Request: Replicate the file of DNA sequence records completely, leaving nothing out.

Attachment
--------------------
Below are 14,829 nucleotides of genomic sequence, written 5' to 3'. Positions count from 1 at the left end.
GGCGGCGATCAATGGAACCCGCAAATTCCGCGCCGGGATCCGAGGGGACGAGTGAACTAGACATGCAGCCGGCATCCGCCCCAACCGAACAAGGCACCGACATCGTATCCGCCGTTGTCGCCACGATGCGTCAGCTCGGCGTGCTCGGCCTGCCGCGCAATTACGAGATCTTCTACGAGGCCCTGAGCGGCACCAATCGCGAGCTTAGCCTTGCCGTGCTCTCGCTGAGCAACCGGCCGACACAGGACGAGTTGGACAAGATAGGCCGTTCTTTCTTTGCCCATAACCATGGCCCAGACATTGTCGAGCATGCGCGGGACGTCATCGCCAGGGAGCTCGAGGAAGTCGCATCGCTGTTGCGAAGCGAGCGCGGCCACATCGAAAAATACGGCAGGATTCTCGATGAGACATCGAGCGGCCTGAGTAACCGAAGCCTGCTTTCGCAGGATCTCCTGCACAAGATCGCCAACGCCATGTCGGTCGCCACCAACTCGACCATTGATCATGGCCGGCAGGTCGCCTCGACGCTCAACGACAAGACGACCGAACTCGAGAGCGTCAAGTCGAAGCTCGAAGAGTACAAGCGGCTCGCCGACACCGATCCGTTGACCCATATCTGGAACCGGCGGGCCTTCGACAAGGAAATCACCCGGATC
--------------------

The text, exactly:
Below are 14,829 nucleotides of genomic sequence, written 5' to 3'. Positions count from 1 at the left end.
GGCGGCGATCAATGGAACCCGCAAATTCCGCGCCGGGATCCGAGGGGACGAGTGAACTAGACATGCAGCCGGCATCCGCCCCAACCGAACAAGGCACCGACATCGTATCCGCCGTTGTCGCCACGATGCGTCAGCTCGGCGTGCTCGGCCTGCCGCGCAATTACGAGATCTTCTACGAGGCCCTGAGCGGCACCAATCGCGAGCTTAGCCTTGCCGTGCTCTCGCTGAGCAACCGGCCGACACAGGACGAGTTGGACAAGATAGGCCGTTCTTTCTTTGCCCATAACCATGGCCCAGACATTGTCGAGCATGCGCGGGACGTCATCGCCAGGGAGCTCGAGGAAGTCGCATCGCTGTTGCGAAGCGAGCGCGGCCACATCGAAAAATACGGCAGGATTCTCGATGAGACATCGAGCGGCCTGAGTAACCGAAGCCTGCTTTCGCAGGATCTCCTGCACAAGATCGCCAACGCCATGTCGGTCGCCACCAACTCGACCATTGATCATGGCCGGCAGGTCGCCTCGACGCTCAACGACAAGACGACCGAACTCGAGAGCGTCAAGTCGAAGCTCGAAGAGTACAAGCGGCTCGCCGACACCGATCCGTTGACCCATATCTGGAACCGGCGGGCCTTCGACAAGGAAATCACCCGGATC